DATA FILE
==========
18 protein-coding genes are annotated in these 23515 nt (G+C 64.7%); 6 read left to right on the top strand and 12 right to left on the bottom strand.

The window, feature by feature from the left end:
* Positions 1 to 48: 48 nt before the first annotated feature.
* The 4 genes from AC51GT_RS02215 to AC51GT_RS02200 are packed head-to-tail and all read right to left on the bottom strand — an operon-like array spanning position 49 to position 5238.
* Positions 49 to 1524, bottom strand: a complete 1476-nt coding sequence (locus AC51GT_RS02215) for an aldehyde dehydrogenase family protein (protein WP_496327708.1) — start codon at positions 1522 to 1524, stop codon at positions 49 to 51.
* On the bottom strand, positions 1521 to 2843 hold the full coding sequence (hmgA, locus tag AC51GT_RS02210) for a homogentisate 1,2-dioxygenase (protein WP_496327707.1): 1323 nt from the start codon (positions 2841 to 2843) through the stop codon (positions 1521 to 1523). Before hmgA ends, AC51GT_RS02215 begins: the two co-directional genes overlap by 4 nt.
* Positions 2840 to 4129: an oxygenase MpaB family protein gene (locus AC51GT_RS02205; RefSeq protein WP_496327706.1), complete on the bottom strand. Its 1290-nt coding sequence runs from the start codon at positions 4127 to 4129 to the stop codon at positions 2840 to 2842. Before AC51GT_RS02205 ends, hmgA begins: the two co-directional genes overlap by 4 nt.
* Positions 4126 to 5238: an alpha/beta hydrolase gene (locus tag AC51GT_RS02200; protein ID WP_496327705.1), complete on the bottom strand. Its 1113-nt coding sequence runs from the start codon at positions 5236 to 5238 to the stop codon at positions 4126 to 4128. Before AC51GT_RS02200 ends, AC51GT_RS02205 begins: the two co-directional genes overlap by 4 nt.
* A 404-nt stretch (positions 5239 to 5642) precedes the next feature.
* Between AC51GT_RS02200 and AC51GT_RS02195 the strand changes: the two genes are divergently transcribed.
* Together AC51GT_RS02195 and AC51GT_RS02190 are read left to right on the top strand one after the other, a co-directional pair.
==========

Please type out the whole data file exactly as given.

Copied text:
18 protein-coding genes are annotated in these 23515 nt (G+C 64.7%); 6 read left to right on the top strand and 12 right to left on the bottom strand.

The window, feature by feature from the left end:
* Positions 1 to 48: 48 nt before the first annotated feature.
* The 4 genes from AC51GT_RS02215 to AC51GT_RS02200 are packed head-to-tail and all read right to left on the bottom strand — an operon-like array spanning position 49 to position 5238.
* Positions 49 to 1524, bottom strand: a complete 1476-nt coding sequence (locus AC51GT_RS02215) for an aldehyde dehydrogenase family protein (protein WP_496327708.1) — start codon at positions 1522 to 1524, stop codon at positions 49 to 51.
* On the bottom strand, positions 1521 to 2843 hold the full coding sequence (hmgA, locus tag AC51GT_RS02210) for a homogentisate 1,2-dioxygenase (protein WP_496327707.1): 1323 nt from the start codon (positions 2841 to 2843) through the stop codon (positions 1521 to 1523). Before hmgA ends, AC51GT_RS02215 begins: the two co-directional genes overlap by 4 nt.
* Positions 2840 to 4129: an oxygenase MpaB family protein gene (locus AC51GT_RS02205; RefSeq protein WP_496327706.1), complete on the bottom strand. Its 1290-nt coding sequence runs from the start codon at positions 4127 to 4129 to the stop codon at positions 2840 to 2842. Before AC51GT_RS02205 ends, hmgA begins: the two co-directional genes overlap by 4 nt.
* Positions 4126 to 5238: an alpha/beta hydrolase gene (locus tag AC51GT_RS02200; protein ID WP_496327705.1), complete on the bottom strand. Its 1113-nt coding sequence runs from the start codon at positions 5236 to 5238 to the stop codon at positions 4126 to 4128. Before AC51GT_RS02200 ends, AC51GT_RS02205 begins: the two co-directional genes overlap by 4 nt.
* A 404-nt stretch (positions 5239 to 5642) precedes the next feature.
* Between AC51GT_RS02200 and AC51GT_RS02195 the strand changes: the two genes are divergently transcribed.
* Together AC51GT_RS02195 and AC51GT_RS02190 are read left to right on the top strand one after the other, a co-directional pair.